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Understanding Corruption and Social Norms: A Case Study in Natural Resource Management

Social Norms and Corruption

By Richard Nash, Cheyanne Scharbatke-Church, Zita Toribio, Peter Woodrow, and Derick Brinkerhoff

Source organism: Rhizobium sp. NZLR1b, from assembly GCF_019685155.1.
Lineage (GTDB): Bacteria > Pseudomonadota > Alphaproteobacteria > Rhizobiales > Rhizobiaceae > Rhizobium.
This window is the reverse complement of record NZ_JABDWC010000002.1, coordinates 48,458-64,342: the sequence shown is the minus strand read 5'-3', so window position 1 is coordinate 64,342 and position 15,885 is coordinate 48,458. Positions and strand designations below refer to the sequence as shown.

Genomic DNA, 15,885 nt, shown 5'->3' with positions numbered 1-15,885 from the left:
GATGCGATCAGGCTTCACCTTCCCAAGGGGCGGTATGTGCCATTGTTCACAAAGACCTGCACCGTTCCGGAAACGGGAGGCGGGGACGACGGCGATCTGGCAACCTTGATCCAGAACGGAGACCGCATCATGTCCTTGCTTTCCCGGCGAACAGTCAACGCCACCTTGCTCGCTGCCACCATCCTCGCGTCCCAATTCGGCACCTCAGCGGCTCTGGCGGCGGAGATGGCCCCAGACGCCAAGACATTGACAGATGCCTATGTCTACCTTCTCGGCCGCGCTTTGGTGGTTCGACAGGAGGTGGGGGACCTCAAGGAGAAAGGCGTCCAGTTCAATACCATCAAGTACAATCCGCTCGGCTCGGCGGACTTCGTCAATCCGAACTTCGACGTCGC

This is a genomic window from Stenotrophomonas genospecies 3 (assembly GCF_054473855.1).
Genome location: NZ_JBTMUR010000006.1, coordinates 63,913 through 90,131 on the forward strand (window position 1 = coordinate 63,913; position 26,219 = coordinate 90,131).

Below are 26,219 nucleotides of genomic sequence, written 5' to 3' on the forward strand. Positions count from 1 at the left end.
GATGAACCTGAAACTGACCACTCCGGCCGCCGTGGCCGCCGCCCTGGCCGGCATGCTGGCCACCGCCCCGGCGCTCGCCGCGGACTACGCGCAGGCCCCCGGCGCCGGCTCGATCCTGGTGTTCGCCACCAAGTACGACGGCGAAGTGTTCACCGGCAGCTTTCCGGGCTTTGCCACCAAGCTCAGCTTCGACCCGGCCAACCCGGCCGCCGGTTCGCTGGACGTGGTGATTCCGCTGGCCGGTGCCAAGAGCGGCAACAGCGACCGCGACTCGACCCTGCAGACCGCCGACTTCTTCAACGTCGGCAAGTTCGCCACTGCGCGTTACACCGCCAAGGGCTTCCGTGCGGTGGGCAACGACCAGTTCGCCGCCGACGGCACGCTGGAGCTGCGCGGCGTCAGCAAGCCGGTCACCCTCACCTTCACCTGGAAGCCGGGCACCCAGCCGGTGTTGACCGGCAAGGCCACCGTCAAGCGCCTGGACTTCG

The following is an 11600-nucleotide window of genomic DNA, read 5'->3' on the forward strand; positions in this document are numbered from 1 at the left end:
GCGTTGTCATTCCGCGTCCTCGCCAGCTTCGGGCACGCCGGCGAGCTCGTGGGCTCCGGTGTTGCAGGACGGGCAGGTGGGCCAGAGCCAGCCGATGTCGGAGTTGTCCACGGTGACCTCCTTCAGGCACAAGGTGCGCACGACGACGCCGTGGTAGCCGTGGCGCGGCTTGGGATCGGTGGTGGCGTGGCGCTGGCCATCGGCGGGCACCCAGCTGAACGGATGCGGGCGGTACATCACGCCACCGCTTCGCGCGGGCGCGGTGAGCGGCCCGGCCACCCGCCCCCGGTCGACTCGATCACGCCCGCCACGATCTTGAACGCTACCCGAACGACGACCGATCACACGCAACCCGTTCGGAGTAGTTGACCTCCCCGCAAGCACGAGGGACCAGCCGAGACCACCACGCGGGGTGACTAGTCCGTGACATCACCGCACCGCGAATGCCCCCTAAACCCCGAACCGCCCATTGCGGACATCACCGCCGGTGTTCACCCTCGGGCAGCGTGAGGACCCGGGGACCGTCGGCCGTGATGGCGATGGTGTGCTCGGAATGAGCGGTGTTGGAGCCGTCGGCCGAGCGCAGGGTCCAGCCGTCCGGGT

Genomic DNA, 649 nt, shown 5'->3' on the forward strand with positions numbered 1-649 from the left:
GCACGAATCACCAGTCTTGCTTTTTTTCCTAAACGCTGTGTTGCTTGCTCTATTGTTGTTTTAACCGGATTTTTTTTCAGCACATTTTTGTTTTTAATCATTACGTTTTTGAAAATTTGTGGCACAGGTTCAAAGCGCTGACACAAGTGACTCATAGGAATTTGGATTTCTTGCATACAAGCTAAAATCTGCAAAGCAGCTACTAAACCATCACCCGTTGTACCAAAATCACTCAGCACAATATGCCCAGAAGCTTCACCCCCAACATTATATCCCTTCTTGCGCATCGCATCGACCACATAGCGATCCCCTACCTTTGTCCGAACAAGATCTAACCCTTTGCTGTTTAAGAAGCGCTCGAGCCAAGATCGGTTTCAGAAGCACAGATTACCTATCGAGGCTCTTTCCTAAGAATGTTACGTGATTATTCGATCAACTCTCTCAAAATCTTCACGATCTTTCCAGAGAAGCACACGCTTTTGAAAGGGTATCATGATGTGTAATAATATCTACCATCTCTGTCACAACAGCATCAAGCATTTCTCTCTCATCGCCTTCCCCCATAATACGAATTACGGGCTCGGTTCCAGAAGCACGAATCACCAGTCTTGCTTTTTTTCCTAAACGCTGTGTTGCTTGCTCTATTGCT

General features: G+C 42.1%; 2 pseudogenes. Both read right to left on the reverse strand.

Corruption undermines many outcomes across development sectors, yet little  is known about how social norms drive corruption or undermine anticorruption efforts in sector work. The conservation sector is no exception. The current study examined corruption and social norms related to infrastructure investments and site planning decisions and their subsequent effect on conservation outcomes. The study focused on the Puerto Princesa Subterranean River National Park, one of four protected areas under the United States Agency for International Development (USAID) Sustainable Interventions for Biodiversity, Oceans and Landscapes (SIBOL) project in the Philippines, implemented by RTI International. Based on a site visit, key informant interviews, and extensive document analysis, our findings elucidate  a unique governance structure that enabled project partners to navigate the significant corruption risks present. Direct social norms were not found to be driving corrupt decision making. However, indirect norms played a role by dictating inaction or silence—powerful behaviors—in the face of abuse of entrusted power for personal gain. Our analysis highlights the challenges and importance of having practitioners clearly define and understand what they mean by “corruption” as well as the importance of undertaking a systems analysis that incorporates the influence of social norms on behaviors within that system.

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